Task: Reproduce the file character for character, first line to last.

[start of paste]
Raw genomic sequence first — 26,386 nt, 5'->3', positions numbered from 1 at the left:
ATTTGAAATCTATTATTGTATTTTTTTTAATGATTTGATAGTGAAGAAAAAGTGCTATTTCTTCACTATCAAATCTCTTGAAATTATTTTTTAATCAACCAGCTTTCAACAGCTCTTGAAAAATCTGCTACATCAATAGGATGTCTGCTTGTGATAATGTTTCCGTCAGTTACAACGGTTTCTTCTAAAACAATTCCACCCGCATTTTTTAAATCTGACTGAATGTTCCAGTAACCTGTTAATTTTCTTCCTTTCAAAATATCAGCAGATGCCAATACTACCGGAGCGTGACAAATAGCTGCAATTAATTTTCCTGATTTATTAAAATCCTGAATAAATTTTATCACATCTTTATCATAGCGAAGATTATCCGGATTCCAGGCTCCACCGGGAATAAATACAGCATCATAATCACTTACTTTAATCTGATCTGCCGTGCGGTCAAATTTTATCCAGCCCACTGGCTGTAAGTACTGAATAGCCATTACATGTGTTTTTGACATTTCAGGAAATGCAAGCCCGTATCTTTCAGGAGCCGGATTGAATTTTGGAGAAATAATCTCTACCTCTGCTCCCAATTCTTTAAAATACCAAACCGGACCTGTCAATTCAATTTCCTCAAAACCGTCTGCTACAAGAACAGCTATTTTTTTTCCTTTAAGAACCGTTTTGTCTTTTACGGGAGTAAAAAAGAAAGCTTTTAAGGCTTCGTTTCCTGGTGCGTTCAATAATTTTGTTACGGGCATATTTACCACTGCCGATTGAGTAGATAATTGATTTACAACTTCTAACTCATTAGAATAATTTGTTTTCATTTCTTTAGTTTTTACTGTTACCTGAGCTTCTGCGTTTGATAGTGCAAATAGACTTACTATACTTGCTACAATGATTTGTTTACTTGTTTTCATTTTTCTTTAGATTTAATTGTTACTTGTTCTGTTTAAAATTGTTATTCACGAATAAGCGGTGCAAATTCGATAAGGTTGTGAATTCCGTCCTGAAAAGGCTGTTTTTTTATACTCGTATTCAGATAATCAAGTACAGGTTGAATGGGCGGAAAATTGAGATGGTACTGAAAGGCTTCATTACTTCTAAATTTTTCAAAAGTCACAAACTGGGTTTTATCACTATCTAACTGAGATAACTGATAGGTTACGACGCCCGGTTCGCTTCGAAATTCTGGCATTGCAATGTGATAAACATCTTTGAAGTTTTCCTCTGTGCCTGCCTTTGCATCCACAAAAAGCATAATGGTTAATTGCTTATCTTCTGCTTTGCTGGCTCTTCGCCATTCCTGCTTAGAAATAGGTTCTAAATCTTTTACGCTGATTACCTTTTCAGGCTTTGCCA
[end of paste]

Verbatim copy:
Raw genomic sequence first — 26,386 nt, 5'->3', positions numbered from 1 at the left:
ATTTGAAATCTATTATTGTATTTTTTTTAATGATTTGATAGTGAAGAAAAAGTGCTATTTCTTCACTATCAAATCTCTTGAAATTATTTTTTAATCAACCAGCTTTCAACAGCTCTTGAAAAATCTGCTACATCAATAGGATGTCTGCTTGTGATAATGTTTCCGTCAGTTACAACGGTTTCTTCTAAAACAATTCCACCCGCATTTTTTAAATCTGACTGAATGTTCCAGTAACCTGTTAATTTTCTTCCTTTCAAAATATCAGCAGATGCCAATACTACCGGAGCGTGACAAATAGCTGCAATTAATTTTCCTGATTTATTAAAATCCTGAATAAATTTTATCACATCTTTATCATAGCGAAGATTATCCGGATTCCAGGCTCCACCGGGAATAAATACAGCATCATAATCACTTACTTTAATCTGATCTGCCGTGCGGTCAAATTTTATCCAGCCCACTGGCTGTAAGTACTGAATAGCCATTACATGTGTTTTTGACATTTCAGGAAATGCAAGCCCGTATCTTTCAGGAGCCGGATTGAATTTTGGAGAAATAATCTCTACCTCTGCTCCCAATTCTTTAAAATACCAAACCGGACCTGTCAATTCAATTTCCTCAAAACCGTCTGCTACAAGAACAGCTATTTTTTTTCCTTTAAGAACCGTTTTGTCTTTTACGGGAGTAAAAAAGAAAGCTTTTAAGGCTTCGTTTCCTGGTGCGTTCAATAATTTTGTTACGGGCATATTTACCACTGCCGATTGAGTAGATAATTGATTTACAACTTCTAACTCATTAGAATAATTTGTTTTCATTTCTTTAGTTTTTACTGTTACCTGAGCTTCTGCGTTTGATAGTGCAAATAGACTTACTATACTTGCTACAATGATTTGTTTACTTGTTTTCATTTTTCTTTAGATTTAATTGTTACTTGTTCTGTTTAAAATTGTTATTCACGAATAAGCGGTGCAAATTCGATAAGGTTGTGAATTCCGTCCTGAAAAGGCTGTTTTTTTATACTCGTATTCAGATAATCAAGTACAGGTTGAATGGGCGGAAAATTGAGATGGTACTGAAAGGCTTCATTACTTCTAAATTTTTCAAAAGTCACAAACTGGGTTTTATCACTATCTAACTGAGATAACTGATAGGTTACGACGCCCGGTTCGCTTCGAAATTCTGGCATTGCAATGTGATAAACATCTTTGAAGTTTTCCTCTGTGCCTGCCTTTGCATCCACAAAAAGCATAATGGTTAATTGCTTATCTTCTGCTTTGCTGGCTCTTCGCCATTCCTGCTTAGAAATAGGTTCTAAATCTTTTACGCTGATTACCTTTTCAGGCTTTGCCA